From northwest Denmark, circa 1500-1300 BC, to the Swedish island of Gotland as late as the first century AD, Nordic peoples were imbibing an alcoholic ‘grog’ or extreme hybrid beverage rich in local ingredients, including honey, bog cranberry, lingonberry, bog myrtle, yarrow, juniper, birch tree resin, and cereals including wheat, barley and/or rye…[10]

Despite its documented presence in ancient beverages, rye is a difficult grain with which to brew. Rye has almost no hull, and is high in gluten. For this reason, there is nothing to prevent rye from becoming a gooey mess in the mash tun that can quickly solidify into a clay-like mess. Ancient texts point to rye as just one of many grains used collectively in the mash, and modern recipes lean towards a grain bill of from 20% to 50% rye blended with wheat and/or barley. Presumably, the barley hulls assist in keeping the mash broken up enough to be able to extract the liquor. One modern craft brewer experimenting with higher percentages of rye malt recommends the use of rice hulls in the mash for this purpose.[11]

Footnotes

[1] German Beer Institute

[2] Nelson, chap. 2

[3] Hornsby (2012), pp. 296-297

[4] Patterson & Hoelst-Pullen, pg. 12

[5] Cullen

[6] Wallis, pg. 189

[7] Landouzy & Pepin

[8] German Beer Institute

[9] McHops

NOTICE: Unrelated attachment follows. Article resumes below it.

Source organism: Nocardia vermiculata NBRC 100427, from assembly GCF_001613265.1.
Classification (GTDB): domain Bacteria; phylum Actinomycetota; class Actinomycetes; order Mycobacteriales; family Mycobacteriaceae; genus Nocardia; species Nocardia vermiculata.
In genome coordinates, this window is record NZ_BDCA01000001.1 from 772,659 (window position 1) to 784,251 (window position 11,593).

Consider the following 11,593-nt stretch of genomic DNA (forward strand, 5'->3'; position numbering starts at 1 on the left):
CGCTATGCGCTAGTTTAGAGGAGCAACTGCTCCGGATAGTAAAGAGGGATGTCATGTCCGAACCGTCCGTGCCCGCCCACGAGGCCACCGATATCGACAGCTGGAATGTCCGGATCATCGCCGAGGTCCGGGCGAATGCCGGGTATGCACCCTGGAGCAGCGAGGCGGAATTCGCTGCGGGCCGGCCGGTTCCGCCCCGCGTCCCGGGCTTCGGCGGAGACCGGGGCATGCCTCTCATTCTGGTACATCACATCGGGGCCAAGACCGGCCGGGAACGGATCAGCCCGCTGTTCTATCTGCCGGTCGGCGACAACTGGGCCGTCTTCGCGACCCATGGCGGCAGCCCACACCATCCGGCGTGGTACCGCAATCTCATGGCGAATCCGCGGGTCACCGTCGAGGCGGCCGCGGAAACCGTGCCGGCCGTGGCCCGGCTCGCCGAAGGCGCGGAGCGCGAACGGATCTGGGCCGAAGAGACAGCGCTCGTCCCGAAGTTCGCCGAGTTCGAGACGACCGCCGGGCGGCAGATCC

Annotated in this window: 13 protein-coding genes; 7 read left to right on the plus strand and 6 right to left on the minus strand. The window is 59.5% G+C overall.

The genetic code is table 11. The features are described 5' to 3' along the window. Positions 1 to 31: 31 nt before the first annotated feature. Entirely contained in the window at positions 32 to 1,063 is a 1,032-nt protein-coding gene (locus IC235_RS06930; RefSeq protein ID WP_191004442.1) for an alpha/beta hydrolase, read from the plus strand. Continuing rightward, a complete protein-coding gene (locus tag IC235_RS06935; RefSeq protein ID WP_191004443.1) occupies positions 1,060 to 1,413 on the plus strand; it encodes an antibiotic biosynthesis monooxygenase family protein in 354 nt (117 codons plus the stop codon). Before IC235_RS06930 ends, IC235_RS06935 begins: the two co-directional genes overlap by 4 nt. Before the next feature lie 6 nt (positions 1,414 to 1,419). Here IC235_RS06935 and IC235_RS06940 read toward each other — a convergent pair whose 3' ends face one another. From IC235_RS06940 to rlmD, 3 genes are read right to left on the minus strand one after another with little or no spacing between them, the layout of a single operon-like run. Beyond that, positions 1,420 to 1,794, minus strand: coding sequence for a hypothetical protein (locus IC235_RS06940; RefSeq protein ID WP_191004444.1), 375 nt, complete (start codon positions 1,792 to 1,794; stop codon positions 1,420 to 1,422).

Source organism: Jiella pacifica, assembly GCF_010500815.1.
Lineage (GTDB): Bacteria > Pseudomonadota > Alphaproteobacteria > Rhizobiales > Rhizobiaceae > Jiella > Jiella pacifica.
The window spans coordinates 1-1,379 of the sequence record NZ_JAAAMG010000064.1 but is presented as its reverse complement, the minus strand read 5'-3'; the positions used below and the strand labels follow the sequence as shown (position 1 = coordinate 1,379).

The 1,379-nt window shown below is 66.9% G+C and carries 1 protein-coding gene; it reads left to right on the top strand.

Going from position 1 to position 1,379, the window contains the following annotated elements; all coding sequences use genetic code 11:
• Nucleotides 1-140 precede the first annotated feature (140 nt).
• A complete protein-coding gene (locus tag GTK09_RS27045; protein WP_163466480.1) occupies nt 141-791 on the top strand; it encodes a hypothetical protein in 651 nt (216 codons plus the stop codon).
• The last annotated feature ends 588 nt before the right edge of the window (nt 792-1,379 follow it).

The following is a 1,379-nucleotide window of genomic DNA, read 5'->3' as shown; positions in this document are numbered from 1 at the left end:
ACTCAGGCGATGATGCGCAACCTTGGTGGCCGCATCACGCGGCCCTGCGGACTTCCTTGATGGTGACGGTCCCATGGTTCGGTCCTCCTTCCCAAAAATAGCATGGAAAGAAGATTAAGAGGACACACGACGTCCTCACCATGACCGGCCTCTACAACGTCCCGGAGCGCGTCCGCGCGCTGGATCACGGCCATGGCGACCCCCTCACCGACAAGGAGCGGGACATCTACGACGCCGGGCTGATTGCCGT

[10] McGovern, et al, pg. 1. The biomolecular archaeological evidence provides concrete evidence for an early, widespread, and long-lived Nordic grog tradition with distinctive flavors and probable medicinal purposes. The researchers obtained ancient residue samples from four sites in a 150-mile radius of southern Sweden and Denmark. The oldest, dated 1500-1300 BC, was from Nandrup in northwestern Denmark, where a warrior prince had been buried in an oak coffin with a bronze sword, battle-ax, and pottery jar whose interior was covered with a dark residue. A second Danish sample, dated to a later phase of the Nordic Bronze Age from about 1100-500 BC, came from a pit hoard at Kostræde, southwest of Copenhagen. A brownish residue filling a perforation of a bronze strainer was sampled. A third Danish sample was a dark residue on the interior base of a large bronze bucket from inside a wooden coffin of a 30-year-old woman, dating to the Early Roman Iron Age, about 200 BC, at Juellinge on the island of Lolland, southwest of Kostræde. A reddish-brown residue filling the holes and interior of a strainer-cup provided the fourth sample. Dating to the first century AD, the strainer-cup was excavated from a hoard at Havor on the Swedish island of Gotland in the Baltic Sea. Ancient organic compounds were identified by a combination of chemical techniques: Fourier-transform infrared spectrometry (FT-IR), gas chromatography-mass spectrometry (GC-MS), ultra-high performance liquid chromatography tandem mass spectrometry (LC/MS/MS), and headspace solid phase microextraction (SPME) coupled to GC-MS.